"When Jim leaves, there's a panel that controls all power for all the machines, so he powers down the whole room," Simon Metcalf, a sophomore majoring in mechanical engineering, said. "You can't use any equipment when he leaves."

When the shop is available to students during the day, student use is restricted to those who have been trained by shop staff on safe operation, whether in a class or personal instruction, according to Mechanical Engineering Coordinator Vincent Miraglia. Hoffman said he retains full discretionary power over equipment use.

"If someone looks intimidated by the size of the machine or the noise, or looks nervous, I won't let him on a machine," Hoffman said.

Miraglia said all prospective shop users are required to attend shop safety lectures, go over lab safety guidelines and take a test. Finally, each student receives hands-on instruction tailored to individual machines, including a manual lathe and milling machine. Ultimately, however, students must internalize the safety precautions and hold themselves accountable, Miraglia said.

"I've seen so many accidents in my life — you have to be responsible for yourself," he said.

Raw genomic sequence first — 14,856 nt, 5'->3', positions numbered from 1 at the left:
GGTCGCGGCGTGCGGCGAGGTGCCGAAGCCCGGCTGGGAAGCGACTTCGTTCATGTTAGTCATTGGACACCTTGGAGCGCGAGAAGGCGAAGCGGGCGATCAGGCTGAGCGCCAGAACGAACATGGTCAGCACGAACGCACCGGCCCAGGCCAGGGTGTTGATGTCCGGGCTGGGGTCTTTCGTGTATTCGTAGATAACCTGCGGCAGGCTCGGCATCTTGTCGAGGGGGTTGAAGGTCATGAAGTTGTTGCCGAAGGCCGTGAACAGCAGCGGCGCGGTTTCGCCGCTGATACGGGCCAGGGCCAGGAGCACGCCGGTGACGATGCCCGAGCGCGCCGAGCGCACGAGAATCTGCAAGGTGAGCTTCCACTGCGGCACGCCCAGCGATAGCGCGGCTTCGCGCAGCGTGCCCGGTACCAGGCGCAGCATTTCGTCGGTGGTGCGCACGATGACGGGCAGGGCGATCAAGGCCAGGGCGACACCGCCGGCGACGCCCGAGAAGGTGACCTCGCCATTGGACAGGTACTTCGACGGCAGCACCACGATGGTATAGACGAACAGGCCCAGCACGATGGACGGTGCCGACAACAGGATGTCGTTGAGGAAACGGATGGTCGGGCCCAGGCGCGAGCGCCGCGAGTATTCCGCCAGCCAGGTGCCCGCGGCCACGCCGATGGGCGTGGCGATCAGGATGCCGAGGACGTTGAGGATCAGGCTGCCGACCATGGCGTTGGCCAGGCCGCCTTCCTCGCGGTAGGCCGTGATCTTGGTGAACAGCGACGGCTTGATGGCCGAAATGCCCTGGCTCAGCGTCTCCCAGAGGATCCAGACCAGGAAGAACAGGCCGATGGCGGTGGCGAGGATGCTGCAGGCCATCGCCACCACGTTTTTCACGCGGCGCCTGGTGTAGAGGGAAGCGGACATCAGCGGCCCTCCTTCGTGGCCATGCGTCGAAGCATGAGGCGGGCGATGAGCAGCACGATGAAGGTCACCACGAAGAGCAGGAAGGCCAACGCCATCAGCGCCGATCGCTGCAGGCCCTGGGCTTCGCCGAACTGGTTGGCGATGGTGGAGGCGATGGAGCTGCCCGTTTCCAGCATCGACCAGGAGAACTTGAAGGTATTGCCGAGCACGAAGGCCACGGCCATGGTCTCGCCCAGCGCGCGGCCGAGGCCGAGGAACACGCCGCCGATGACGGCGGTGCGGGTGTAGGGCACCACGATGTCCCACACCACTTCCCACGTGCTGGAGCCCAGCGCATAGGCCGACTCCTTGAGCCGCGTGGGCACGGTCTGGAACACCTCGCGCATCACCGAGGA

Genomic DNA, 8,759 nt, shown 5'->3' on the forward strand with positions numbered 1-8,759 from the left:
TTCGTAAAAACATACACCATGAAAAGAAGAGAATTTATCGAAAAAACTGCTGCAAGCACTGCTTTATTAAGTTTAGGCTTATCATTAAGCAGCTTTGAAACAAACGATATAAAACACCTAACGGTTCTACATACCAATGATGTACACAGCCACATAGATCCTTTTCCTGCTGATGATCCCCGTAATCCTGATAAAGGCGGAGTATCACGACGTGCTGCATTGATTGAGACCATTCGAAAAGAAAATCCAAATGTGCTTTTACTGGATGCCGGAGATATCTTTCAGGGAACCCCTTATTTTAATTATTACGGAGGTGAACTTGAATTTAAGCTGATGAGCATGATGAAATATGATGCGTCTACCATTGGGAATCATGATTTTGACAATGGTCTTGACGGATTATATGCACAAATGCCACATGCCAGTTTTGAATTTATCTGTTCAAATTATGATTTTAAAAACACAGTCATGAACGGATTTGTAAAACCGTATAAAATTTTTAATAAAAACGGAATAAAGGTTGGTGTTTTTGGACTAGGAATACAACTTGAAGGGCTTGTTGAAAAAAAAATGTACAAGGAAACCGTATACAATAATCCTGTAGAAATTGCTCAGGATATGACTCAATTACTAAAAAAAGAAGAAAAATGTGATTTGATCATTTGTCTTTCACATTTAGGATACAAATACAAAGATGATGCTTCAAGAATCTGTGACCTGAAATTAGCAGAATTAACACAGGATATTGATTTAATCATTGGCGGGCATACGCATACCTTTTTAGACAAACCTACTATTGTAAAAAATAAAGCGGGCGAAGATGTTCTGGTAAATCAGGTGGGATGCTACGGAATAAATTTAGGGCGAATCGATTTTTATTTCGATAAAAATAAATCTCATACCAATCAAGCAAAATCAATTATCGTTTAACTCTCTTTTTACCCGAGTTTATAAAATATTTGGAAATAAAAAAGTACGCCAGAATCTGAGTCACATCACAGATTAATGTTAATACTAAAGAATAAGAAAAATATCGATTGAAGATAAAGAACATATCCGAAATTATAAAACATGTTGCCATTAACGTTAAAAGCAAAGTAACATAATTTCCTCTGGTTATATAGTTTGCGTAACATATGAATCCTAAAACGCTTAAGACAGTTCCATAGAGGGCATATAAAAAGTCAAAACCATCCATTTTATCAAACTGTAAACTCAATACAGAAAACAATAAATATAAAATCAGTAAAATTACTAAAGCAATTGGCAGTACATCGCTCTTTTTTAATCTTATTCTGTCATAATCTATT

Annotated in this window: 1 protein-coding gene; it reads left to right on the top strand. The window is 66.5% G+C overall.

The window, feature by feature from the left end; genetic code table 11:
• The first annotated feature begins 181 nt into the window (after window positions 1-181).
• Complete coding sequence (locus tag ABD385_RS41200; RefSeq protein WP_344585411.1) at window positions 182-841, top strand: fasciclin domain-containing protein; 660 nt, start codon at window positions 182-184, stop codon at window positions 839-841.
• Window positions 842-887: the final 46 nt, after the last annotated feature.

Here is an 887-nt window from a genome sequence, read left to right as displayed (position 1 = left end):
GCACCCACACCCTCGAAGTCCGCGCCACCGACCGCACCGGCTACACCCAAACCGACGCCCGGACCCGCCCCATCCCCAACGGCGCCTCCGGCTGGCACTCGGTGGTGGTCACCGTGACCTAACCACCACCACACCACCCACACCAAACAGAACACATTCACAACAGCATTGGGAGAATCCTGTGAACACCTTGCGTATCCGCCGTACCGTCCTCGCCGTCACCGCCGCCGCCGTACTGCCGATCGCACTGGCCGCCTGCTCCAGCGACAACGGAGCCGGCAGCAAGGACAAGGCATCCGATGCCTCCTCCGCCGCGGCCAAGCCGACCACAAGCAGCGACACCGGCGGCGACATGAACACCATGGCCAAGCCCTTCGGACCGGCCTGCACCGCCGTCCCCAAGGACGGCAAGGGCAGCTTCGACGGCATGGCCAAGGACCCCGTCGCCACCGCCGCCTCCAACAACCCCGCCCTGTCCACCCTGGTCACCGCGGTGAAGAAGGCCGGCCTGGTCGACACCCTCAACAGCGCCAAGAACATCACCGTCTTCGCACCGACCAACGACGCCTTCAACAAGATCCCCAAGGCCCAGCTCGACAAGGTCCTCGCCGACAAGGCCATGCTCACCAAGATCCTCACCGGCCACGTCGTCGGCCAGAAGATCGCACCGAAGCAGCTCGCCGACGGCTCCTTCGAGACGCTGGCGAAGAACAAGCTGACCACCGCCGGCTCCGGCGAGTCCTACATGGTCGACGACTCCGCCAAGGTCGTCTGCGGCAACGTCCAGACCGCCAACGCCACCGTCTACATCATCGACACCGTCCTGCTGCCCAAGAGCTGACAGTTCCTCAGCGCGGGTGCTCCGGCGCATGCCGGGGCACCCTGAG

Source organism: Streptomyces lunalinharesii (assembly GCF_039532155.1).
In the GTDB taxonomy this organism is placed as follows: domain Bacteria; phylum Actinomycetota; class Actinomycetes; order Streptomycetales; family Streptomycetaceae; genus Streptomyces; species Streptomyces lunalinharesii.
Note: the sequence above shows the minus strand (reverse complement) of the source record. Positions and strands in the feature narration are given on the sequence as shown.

Larson believes that Tufts is taking every proactive measure possible to ensure safety in its machine labs, but he admits that accidents are never fully preventable.

"There are no absolutes," he said.

"We have a good safety record because of our strict adherence to rules," Miraglia said. The shop has had one minor accident, a cut hand requiring stitches, during his 33-year tenure, he said.

"Tufts has effectively shielded itself from what happened at Yale," Metcalf said.

The most sophisticated machine work on campus happens at the Tufts University Machine Shop in Sci-Tech, run by Shop Supervisor Denis Dupuis and machinist Scott MacCorkle. The shop focuses on high-energy physics projects but also creates pieces for different constituencies on campus, such as chemical engineering and psychology, or other institutions like Harvard University and Brandeis University. Students are not allowed in this shop, according to MacCorkle.

Tufts has both manual and computer-operated lathes on campus. The Computer Numerical Control  lathe located in Sci-Tech, acquired by Tufts last year, is different from the manual machine that killed Dufault, as it is modernized for safety standards with a protective barrier between the operator and the mechanism to prevent most dangers.

MacCorkle warned that these computer-run machines are safer, but not perfect safeguards.

"If the wrong person is using these machines, they're all equally dangerous," MacCorkle said.

Both MacCorkle and Metcalf emphasized that no matter what policies are in place, there is the unavoidable chance that an accident could happen anytime.

"These are very, very powerful tools," Metcalf said. "It's often easy to forget that tools you're working with will cut your arm off in a blink of an eye."

"The one time you're rushing, you're trying to get something done, that's when accidents happen," MacCorkle said.